If I say I love autumn, it sounds like I’m jumping on the blogger bandwagon.
You’d be expecting me to start professing my undying love for pumpkin spiced lattes, stomping in the leaves and wearing oversized jumpers. Now, whilst the aforementioned are all nice (except the lattes… coffee’s not my bag), there is an autumn tradition that I look forward to above any other, and I’m very excited to finally share it with you today.
Welcome, one and all, to the October Plenty Festival.
It’s difficult to know quite how to describe this marvellous piece of pagan-inspired harvest celebration. It’s such a unique and special thing, sand I wish I could somehow bottle and enjoy it for the rest of the year, just like I do with the first sunrise of the year on January 1st.
As I should imagine with most who’ve experienced it, I first discovered October Plenty completely by accident. It all starts on bank of the Thames, not far from London Bridge tube station. Usually all you have to do is follow the sound of the music.
It gets louder as you round the corner, and before you realise what’s happened, you’ve stumbled into a riot of colour and medieval-inspired costumes. There are folks selling corn dollies and handmade necklaces with faces of the Green Man on them.
You’re distracted by all this for a few minutes, perhaps even rummage in your pockets for some change to buy a programme, though you don’t really know what it’s for.
Then, out of the corner of your eye you catch the sight of a procession making its way towards you, a bell ringer with wild curly brown hair at the helm and an accordionist at the rear, in between them women wearing rainbow-coloured dresses, folks with stag antlers and fox tails, morris dancers and a ten-foot tall effigy of a woman created entirely of vegetables.
Oh, and a man dressed from head to toe in green.
What you’re seeing here are members of The Lion’s Part, a group of thespians from a wide range of artistic backgrounds who come together in order to share their love of traditional music, costume, celebration and the seasons. Twice a year they perform two free spectacles, the Twelfth Night celebrations in January, and the October Plenty Festival in October.
So hypnotising and heart-warming are their performers, and so jolly and jaunty their music, you won’t stop to question that you’re following this eclectic bunch along the riverside towards Shakespeare’s Globe theatre, up through the iconic gates of this glorious building and filing into the rows of wooden benches that stack three levels high and wrap around the stage.
The music goes on and you’re treated to laughs, thrills and stunning performance. The Lion’s Part have a long-standing friendship with the management of the Globe, and the head-honcho is there himself, standing next to the man all dressed in green and clapping his hands along in time with the music.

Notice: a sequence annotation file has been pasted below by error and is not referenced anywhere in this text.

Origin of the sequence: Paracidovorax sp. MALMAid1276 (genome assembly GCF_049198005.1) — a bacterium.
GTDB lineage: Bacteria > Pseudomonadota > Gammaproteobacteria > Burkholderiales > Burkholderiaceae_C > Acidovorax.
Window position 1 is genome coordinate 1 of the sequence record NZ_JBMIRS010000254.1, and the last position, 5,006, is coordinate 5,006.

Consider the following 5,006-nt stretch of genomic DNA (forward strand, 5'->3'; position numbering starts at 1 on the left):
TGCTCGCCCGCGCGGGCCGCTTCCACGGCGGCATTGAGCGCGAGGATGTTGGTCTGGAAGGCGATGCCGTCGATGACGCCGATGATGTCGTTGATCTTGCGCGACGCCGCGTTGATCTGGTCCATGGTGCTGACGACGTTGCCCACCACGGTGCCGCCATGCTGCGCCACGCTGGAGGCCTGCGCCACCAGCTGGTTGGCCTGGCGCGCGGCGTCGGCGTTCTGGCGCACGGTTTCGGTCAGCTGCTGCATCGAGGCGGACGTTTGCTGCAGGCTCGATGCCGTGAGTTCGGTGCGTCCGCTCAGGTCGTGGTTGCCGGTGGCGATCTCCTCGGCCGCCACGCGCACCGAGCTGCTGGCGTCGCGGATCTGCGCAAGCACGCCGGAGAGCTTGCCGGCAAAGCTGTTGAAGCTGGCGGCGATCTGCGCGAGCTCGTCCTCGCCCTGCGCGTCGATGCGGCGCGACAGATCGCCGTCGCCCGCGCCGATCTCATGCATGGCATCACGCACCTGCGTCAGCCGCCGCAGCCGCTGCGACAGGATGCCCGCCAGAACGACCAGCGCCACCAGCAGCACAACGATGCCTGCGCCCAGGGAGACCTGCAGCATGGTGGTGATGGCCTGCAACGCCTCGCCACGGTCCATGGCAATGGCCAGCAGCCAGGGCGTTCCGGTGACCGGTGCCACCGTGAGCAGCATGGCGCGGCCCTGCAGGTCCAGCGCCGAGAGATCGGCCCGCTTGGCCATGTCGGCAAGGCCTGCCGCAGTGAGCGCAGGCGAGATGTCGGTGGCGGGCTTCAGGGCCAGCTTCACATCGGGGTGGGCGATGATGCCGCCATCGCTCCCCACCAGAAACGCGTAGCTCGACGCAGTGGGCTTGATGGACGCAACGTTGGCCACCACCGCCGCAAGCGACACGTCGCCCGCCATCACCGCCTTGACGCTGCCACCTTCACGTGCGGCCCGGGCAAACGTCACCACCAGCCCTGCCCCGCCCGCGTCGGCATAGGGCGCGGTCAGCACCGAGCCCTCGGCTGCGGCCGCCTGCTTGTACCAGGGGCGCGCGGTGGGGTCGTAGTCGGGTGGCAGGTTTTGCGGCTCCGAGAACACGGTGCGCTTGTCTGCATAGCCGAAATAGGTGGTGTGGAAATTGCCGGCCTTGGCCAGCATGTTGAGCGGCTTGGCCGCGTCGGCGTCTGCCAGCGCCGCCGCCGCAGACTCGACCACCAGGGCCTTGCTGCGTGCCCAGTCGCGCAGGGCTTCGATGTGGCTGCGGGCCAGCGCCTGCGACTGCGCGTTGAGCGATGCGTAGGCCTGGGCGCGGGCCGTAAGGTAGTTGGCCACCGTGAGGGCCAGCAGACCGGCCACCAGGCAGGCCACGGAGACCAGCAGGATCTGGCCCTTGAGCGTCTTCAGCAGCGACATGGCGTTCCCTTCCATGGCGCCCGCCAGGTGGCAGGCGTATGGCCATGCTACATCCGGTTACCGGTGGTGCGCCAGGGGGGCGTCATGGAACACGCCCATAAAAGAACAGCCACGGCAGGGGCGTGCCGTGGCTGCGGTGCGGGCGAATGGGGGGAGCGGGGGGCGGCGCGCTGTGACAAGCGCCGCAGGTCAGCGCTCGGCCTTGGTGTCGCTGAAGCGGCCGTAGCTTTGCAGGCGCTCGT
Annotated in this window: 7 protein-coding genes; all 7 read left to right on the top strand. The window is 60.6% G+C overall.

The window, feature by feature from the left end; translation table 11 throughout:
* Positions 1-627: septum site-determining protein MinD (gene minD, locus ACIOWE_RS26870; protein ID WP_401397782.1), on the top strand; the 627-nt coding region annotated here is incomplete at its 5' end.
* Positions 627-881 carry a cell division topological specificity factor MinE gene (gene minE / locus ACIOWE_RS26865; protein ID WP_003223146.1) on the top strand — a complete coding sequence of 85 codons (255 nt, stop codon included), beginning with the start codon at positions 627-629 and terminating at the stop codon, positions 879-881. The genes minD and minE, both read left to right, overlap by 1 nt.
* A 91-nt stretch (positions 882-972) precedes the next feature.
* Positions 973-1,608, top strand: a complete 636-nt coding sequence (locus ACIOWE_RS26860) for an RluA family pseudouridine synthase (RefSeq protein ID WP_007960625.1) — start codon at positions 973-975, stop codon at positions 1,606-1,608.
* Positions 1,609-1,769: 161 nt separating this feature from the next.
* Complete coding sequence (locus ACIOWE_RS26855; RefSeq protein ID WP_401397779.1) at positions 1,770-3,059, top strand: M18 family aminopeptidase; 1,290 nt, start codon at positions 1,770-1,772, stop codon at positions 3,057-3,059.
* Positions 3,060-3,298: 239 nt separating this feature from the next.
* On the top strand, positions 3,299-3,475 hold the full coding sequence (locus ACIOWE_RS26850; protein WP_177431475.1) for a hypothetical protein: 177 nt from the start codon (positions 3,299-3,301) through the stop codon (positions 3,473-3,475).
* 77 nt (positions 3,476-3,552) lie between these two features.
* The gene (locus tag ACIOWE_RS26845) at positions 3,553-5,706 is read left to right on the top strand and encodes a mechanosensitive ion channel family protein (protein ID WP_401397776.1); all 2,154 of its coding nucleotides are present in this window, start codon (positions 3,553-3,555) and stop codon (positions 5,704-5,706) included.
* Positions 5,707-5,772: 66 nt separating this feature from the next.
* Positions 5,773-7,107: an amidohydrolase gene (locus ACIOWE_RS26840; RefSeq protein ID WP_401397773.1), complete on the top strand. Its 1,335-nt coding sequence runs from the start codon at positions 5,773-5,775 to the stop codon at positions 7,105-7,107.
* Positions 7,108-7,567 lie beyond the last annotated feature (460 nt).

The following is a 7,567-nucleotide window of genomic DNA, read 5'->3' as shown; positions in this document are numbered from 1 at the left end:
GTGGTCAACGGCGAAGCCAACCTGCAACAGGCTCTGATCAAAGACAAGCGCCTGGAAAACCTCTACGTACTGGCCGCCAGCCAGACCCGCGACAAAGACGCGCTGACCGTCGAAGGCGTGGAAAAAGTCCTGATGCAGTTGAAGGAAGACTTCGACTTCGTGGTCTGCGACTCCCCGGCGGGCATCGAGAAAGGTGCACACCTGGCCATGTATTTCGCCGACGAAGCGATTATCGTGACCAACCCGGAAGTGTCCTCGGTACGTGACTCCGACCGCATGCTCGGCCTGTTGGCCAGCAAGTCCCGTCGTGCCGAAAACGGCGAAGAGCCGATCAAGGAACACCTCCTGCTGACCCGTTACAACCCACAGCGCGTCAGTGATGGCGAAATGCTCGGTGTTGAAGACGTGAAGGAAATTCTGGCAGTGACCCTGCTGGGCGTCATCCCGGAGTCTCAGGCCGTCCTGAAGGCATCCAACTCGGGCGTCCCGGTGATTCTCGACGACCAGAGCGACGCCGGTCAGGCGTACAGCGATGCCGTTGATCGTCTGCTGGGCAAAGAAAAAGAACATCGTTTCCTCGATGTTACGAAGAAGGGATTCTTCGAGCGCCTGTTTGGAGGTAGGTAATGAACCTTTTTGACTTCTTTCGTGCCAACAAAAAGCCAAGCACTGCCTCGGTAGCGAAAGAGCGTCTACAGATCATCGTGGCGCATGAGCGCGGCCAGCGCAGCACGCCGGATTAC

… and just in case you thought I’d be the only one in the crowd at such an obscure event! Every year I attend, October Plenty gets more and more popular.
When the performance is over, the curly-haired bell ringer invites everyone to join the performers as they sing and dance their way down to ancient Borough Market (which this year celebrates its 1000th birthday!) to enjoy the annual tradition of Apple Day.
And then, no matter what your plans were up until that point, you’ll find yourself following the crowd jostling to leave the Globe, making your way past surprised onlookers – many of whom join the parade as you pass – en route to the market.
Once you arrive, it’s clear its a foodie paradise. Cups of hot cider, freshly pressed juices, jams, preserves, cakes, crusty bread rolls, cheese as far as the eye can see and a never-ending supply of fruits and veggies, all backing on to stalls selling the most delicious and varied-looking world cuisine you can possibly imagine.
But of course, it’s Apple Day and the humble fellow takes centre stage.
There are so many types of apples you’ll lose count; there must be a hundred different varieties. And if you’re feeling like something sweeter, the proximity of October Plenty to Hallowe’en and Bonfire Night means there’s always a toffee apple or two up for grabs!
Things get underway again once the Lion’s Part reaches the makeshift stage at the back of the market, encouraging everyone to make merry and give thanks for the bountiful harvest. The Morris dancers perform their routine as the man dressed in green makes his way through the crowds, a veritable celebrity as people stop him for photographs every few feet.
And then it’s games of conkers and fairytale reading and more performing, a barrage of good-natured fun and smiles and an important reminder to be grateful for the bounty of the earth at this time of the year. It’s one last hurrah before we turn the corner into winter.
It’s hard to accurately sum up the experience of October Plenty, but one review I read managed to get it spot on: “imagine your primary school harvest table just came to life”.
And started dancing, laughing and performing Shakespeare right in front of your eyes.